Romania - a Wine Country
Romania is a major European wine country with rich historic and cultural traditions, many of them directly related to this marvellous drink, rightfully considered divine liquor. Today the country builds its own future in consonance with that of the European Union and in this sense undergoes profound changes, while aspiring to become a valued member of the world wine community as a producer of highly praised quality wines.
The beginnings of viticulture in this part of the world go back at least 4,000 years. Legend says that Dionysos, the god of wine, was born in Thracia, on what is nowadays the territory of Romania. Romania or Dacia as the Romans knew it, had a well-established wine culture. The abundance of food and fame of the Dacian wines were so well-known and tempting that, to put an end to the migratory peoples' repeated invasions, the Dacian king Burebista (1st century BC), ordered the destruction of all vineyards, as his high Priest Deceneu suggested. The coins issued by Romans after having conquered Dacia (106 AD) or Dacia Felix (Happy Dacia) as the new Roman province was called, presented on their obverse a woman to whom two children were offering grapes, a symbol of the region's main riches and a proof that not all the vineyards were uprooted. In more recent times, the Romanian viticulture knew several distinct stages, each with its specific impact upon the country's wine industry. Thus, the 19th century, right up to the outbreak of the First World War, was characterised by ample and close links with France.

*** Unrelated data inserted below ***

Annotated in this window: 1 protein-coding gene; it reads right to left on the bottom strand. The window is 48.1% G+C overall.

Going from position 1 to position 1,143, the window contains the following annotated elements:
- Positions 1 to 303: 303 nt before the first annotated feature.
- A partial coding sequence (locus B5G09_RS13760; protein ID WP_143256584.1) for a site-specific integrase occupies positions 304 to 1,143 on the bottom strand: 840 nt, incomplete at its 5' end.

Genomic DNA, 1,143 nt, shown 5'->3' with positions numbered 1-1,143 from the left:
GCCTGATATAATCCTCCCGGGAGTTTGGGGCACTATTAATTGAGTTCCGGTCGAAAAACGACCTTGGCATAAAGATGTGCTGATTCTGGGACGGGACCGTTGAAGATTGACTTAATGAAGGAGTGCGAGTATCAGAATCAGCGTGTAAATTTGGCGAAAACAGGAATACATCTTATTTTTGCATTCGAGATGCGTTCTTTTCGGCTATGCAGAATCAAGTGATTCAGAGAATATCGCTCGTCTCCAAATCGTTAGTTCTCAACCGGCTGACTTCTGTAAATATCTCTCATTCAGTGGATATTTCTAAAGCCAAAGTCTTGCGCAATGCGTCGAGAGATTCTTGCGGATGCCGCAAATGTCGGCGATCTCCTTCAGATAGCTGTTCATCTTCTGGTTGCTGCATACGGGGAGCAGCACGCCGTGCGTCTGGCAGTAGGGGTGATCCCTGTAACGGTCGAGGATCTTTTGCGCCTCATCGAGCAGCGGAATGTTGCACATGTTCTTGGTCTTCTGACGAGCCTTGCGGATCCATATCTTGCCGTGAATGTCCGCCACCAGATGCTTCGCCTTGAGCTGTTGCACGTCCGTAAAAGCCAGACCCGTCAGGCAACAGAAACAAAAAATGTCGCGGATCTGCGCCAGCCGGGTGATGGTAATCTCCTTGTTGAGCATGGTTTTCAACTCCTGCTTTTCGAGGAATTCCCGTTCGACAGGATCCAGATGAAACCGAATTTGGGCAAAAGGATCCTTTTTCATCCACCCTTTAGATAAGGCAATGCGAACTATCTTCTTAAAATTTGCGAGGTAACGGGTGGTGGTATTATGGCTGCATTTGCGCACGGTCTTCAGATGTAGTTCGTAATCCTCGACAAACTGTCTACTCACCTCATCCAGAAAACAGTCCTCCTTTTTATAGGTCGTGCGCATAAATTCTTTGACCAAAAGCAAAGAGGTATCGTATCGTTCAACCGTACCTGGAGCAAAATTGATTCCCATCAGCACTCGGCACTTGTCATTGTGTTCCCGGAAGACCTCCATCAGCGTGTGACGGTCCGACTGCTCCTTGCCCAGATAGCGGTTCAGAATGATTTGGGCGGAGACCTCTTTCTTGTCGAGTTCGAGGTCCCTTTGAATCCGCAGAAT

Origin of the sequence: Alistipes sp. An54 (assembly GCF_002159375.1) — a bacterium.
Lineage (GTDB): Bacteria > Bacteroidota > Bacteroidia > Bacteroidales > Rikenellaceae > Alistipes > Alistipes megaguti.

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"Romania numbers among the few countries in the world that benefits of such favourable conditions for vine growing and winemaking, excepting perhaps only France, which can produce such a great variety of wines." Prof. Viorel Stoian
Basic characteristic of Romanian viticulture.
The Romanian viticulture is almost at the Northern limit of vine growing and as such, it must use the most favourable places. Therefore, Romanian viticulture is mostly done on the hills, on well drained slopes and with the best sun exposure, or in the valleys that are well protected against the cold winter winds and the late spring frosts, in other words, it is a viticulture of the most favourable microclimates. Red wines of excellent quality can be obtained at Dealu Mare, Dealurile Buzaului, a part of Cotesti, some of the wine growing centres of Galati, Vaslui, Tulcea and Constantza counties, as well as at Minis Vineyard, the wine growing centres in Banat (Recas, Moldova Noua, Dealurile Tirolului) and the hill areas in Mehedinti and Dolj (Orevita, Vanjulet-Vanju Mare, Golul Drancei, Banu Maracine). The paradox is that the areas best fit for red wines production produce mainly white wines, primarily because the domestic market requires these sorts of wines. The situation is going to change as the international market requires mostly red wines.
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Recommended and Authorised Grape Vines - (PDF version)